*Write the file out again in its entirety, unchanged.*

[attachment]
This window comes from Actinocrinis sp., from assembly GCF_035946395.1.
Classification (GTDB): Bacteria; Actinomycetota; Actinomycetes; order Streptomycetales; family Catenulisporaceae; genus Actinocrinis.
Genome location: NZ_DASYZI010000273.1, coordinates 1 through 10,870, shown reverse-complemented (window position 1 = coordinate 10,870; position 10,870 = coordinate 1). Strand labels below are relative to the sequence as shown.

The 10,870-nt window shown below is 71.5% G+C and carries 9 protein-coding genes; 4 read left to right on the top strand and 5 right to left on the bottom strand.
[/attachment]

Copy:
This window comes from Actinocrinis sp., from assembly GCF_035946395.1.
Classification (GTDB): Bacteria; Actinomycetota; Actinomycetes; order Streptomycetales; family Catenulisporaceae; genus Actinocrinis.
Genome location: NZ_DASYZI010000273.1, coordinates 1 through 10,870, shown reverse-complemented (window position 1 = coordinate 10,870; position 10,870 = coordinate 1). Strand labels below are relative to the sequence as shown.

The 10,870-nt window shown below is 71.5% G+C and carries 9 protein-coding genes; 4 read left to right on the top strand and 5 right to left on the bottom strand.